Structured Literacy is an approach that provides a framework to include both the principles (how we should teach) and the elements (what we should teach).
How to Teach Structured Literacy
Teachers need to have a solid understanding of the principles of Structured Literacy.
During explicit instruction, the teacher gives a direct and clear explanation for each new concept. Instruction should be enhanced with multi-sensory strategies to involve the visual, auditory, and tactile/kinesthetic senses in learning to enhance memory.
Introduction is followed by modeling and student application of the new concept. While the student is applying the new knowledge, the teacher provides guidance and specific feedback to promote errorless learning.
The delivery of instruction follows a well-defined scope and sequence, which provides a logical progression of skills that move from simple to more complex.
Newly introduced concepts are layered upon previously learned concepts. The foundation of knowledge for phoneme-grapheme relationships, reliable spelling patterns, and generalization of rules is frequently reviewed to build automaticity.
Continuous formative assessment informs progress monitoring and allows for teachers to make decisions for prescriptive teaching and differentiation.
When we look at the elements of Structured Literacy, Gough and Tunmer’s Simple View of Reading can provide a snapshot of the two processes that are required for the student to achieve reading comprehension: decoding (word recognition) X language comprehension = reading comprehension.
Dr. Hollis Scarborough’s well-referenced Reading Rope provides a research-based analogy that takes these two processes and breaks them down into sub-processes and skills. These are woven together to give a clear representation of how these decoding skills and comprehension strategies are intertwined to lead to skilled reading.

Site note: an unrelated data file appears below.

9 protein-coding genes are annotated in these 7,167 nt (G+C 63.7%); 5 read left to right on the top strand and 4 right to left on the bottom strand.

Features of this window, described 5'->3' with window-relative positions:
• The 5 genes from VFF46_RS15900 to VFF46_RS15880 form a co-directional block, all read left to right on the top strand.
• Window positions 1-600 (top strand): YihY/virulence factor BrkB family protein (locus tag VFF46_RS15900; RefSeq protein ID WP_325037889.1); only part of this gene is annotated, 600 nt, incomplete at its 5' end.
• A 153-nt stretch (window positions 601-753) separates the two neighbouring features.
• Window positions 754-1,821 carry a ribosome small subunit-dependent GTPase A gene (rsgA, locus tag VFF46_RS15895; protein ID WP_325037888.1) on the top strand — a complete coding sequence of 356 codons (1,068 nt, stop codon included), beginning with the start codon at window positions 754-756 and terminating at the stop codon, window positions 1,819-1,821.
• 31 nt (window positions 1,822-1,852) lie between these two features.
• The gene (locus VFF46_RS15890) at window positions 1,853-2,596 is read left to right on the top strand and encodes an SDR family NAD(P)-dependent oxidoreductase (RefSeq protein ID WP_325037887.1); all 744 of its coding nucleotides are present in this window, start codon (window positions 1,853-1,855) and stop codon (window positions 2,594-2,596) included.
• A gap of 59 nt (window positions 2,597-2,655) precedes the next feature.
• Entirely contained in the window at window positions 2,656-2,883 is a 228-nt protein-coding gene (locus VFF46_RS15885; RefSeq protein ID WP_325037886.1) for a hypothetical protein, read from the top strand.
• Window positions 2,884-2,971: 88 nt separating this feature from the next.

What to Teach to Support Decoding
In 2000, the NICHD reported that over 90% of students who presented with significant reading problems exhibited a core deficit in their ability to process phonological information. This was particularly evident at the phoneme level and identified phonemic awareness skills as a reliable predictor of future literacy learning. In preschool, teachers should expose students to oral exercises or listening activities, that will enhance awareness of the smallest parts of our spoken language, such as sounds and syllables. As they develop skills to hear and identify the parts, they can then progress through more advanced activities to strengthen an ability to manipulate sounds and syllables accurately and automatically.
Students should receive explicit instruction in recognizing the sound-symbol correspondence. As students are taught that graphemes (letters) and letter combinations represent phonemes (sounds), they can progress to blending these sounds to sequentially move from the sound to syllable to multi-syllabic word level in decoding.